With the 2020 United States Census right around the corner, now is the perfect time to brush up on your census knowledge. Does the United States government really count the entire population? What do they do with all of those numbers? And when can you participate in the 2020 census? Don’t worry! We’ve got all the answers for you here.
We recently partnered with the City of Philadelphia to help spread awareness of the census. We’ve come a long way since the first census in 1790 — where 650 U.S. marshals on horseback rode across the country, knocking on doors and scrawling down names on parchment. The 2020 census will cost over $15 billion, and you can answer by phone, internet, mail, or in-person. But why waste your precious time filling out a questionnaire? Does it really matter?
Everyone Matters on the Census
A common misconception is that the U.S. Census only counts citizens. But in reality, the census counts both citizens and non-citizens, and they’re given equal weight in apportionment counts. In fact, the census is available in 12 languages (both online and over the phone) to help anyone and everyone in the United States voice their presence. While the upfront cost of the census may seem enormous (+$15 billion is nothing to sneeze at!), the census is only taken each decade, and it’s responsible for the appropriation of over $900 billion annually. In other words, getting the numbers right saves the government money in the long run. Plus, it helps people (like you and me) in local communities get the support they deserve.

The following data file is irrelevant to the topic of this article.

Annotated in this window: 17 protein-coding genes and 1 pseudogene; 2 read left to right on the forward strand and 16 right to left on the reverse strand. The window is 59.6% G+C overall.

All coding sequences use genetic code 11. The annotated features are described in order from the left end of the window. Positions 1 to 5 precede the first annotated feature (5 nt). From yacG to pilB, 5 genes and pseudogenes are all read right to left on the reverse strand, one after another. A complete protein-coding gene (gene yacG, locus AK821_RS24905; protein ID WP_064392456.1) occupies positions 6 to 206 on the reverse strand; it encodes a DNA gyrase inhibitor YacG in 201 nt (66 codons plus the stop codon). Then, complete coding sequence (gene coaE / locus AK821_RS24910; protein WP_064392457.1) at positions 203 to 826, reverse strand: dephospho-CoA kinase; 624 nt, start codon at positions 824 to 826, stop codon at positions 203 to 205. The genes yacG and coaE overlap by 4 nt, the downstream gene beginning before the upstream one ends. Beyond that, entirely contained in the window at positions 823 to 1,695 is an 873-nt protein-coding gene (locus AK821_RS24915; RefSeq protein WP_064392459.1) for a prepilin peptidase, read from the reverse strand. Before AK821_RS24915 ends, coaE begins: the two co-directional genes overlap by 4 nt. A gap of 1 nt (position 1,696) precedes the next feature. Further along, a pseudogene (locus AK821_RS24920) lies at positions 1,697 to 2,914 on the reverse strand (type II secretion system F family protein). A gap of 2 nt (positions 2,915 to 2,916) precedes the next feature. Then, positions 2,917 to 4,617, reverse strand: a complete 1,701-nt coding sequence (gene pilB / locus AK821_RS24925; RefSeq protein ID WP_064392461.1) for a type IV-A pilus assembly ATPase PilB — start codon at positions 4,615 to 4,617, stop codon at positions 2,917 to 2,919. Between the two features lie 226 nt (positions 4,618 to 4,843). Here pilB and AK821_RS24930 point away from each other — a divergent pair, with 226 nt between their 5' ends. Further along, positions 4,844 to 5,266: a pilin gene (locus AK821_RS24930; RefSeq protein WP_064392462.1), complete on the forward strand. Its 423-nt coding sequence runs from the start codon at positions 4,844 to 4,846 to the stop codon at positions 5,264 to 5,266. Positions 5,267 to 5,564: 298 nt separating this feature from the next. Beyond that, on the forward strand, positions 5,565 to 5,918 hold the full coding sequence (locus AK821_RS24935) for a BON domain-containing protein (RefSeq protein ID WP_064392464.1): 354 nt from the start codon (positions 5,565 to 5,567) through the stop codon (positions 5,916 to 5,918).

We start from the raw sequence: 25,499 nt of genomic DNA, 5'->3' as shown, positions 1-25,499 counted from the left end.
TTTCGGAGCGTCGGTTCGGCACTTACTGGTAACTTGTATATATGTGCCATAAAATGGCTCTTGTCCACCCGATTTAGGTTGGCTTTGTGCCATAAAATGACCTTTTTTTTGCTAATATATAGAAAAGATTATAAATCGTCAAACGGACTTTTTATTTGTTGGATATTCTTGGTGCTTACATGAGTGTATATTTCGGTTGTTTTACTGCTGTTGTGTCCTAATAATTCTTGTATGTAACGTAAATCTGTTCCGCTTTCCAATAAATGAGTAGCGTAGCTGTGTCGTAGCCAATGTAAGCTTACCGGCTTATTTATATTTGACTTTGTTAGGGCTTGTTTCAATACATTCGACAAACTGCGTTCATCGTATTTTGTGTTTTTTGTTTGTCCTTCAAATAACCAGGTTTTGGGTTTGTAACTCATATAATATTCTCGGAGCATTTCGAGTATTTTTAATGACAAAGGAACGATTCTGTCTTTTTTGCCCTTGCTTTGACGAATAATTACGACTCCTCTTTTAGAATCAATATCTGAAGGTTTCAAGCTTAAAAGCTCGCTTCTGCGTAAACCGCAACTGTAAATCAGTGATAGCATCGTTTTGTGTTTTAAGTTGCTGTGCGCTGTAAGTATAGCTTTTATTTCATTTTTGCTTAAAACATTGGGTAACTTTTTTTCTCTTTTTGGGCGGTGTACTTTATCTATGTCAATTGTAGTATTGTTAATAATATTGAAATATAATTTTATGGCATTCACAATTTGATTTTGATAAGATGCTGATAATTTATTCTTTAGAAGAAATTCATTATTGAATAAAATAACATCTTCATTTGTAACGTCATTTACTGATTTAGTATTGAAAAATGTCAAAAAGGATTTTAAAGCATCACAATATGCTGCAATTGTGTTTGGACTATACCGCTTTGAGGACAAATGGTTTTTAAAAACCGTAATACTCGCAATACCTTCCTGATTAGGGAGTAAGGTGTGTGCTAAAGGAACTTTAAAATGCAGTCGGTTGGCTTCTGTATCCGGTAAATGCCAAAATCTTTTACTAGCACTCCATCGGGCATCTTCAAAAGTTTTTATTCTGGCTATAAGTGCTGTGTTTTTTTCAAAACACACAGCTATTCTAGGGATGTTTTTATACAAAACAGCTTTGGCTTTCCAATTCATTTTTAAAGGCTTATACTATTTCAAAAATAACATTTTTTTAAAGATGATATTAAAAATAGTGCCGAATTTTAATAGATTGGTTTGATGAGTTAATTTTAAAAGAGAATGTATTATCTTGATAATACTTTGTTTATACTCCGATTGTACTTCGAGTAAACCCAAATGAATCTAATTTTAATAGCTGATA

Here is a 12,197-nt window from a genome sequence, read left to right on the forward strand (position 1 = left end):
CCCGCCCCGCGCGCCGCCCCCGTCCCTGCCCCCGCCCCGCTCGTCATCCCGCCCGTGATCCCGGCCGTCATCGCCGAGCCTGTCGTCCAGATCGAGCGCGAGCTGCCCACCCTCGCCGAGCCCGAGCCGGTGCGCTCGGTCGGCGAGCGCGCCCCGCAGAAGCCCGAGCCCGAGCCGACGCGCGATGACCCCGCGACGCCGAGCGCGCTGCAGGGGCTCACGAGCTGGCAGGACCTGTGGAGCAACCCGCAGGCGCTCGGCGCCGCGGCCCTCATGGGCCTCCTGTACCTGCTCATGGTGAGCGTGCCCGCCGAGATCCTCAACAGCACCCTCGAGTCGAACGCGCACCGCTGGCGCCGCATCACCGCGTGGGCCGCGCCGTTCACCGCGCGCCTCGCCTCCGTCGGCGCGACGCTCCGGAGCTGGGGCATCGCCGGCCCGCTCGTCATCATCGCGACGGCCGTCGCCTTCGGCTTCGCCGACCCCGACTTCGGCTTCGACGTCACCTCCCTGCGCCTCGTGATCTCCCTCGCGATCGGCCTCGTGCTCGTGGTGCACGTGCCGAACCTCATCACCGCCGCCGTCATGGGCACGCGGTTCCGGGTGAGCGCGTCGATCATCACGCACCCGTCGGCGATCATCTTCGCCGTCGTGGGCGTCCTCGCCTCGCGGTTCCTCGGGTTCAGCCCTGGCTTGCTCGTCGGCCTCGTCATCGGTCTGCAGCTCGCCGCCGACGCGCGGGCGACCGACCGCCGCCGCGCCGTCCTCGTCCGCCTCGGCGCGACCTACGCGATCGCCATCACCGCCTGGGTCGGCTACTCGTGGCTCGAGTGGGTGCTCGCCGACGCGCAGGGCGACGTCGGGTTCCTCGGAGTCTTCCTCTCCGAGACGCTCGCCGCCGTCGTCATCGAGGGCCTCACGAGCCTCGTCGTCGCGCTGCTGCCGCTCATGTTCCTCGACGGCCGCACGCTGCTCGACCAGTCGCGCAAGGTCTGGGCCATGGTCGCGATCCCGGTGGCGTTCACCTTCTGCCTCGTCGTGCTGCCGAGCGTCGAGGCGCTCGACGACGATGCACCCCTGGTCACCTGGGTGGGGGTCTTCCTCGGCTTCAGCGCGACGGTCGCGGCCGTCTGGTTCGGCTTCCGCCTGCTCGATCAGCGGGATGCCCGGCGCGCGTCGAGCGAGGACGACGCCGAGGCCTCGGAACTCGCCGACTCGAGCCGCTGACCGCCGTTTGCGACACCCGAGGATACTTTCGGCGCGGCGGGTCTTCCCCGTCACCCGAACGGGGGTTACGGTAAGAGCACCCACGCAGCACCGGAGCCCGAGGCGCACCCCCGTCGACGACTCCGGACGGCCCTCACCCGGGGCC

Census Data is Used By Everyone
Who uses census data? Everyone! Not only is census data made readily available online (see here), but that data is the single most accurate reference point for US demographics during the decade. When businesses plan to build new locations, they use census data to understand the population of the area. When community organizations rally behind causes, they use census data to help them build childcare facilities, social service programs, and community action projects.
That’s not all! Census data is used by local and state governments to help initiate public safety strategies and discover key areas where new hospitals, roads, bridges, police, and schools are needed. At the federal level, the census dictates how federal funds are allocated to areas like education, construction, emergency response, healthcare, and housing.
Finally, census data is used to determine how many seats each state will have in the U.S. House of Representatives — which has a trickle-down effect that impacts every single one of us. In other words, our entire nation runs on census fuel. And every person who answers the census helps the car get a little further down the road.
Undercounts on the Census Can Cause Havoc at the Local Level
While April 1st, 2020, is the official reference day for the census (a.k.a. “Census Day”), the actual census starts on January 1st and ends on July 31st. Why should you bother filling the census out? After all, you’re just a speck of dust in the wind, right? Get this: every person who fails to fill out the census will cost their state $20,000 over the course of the decade. That’s right! You have $20,000 sitting in your hands. By answering a 9-question quiz, you can hand that $20,000 over to your state to keep food and healthcare support programs running strong.
Do You Want to Help Spread the Word?
Now that you know the value of the census, do you want to help spread the word? You can embed our Census Champion Training deck on your website by copying the embed link below. Add a dash of entertainment, excitement, and positive knowledge to your website. What are you waiting for? Bring the power of the 2020 census to your audience! Are you looking for more embeddable learning decks? Check out our decks, paths, and other lessons! We’ll see you next time.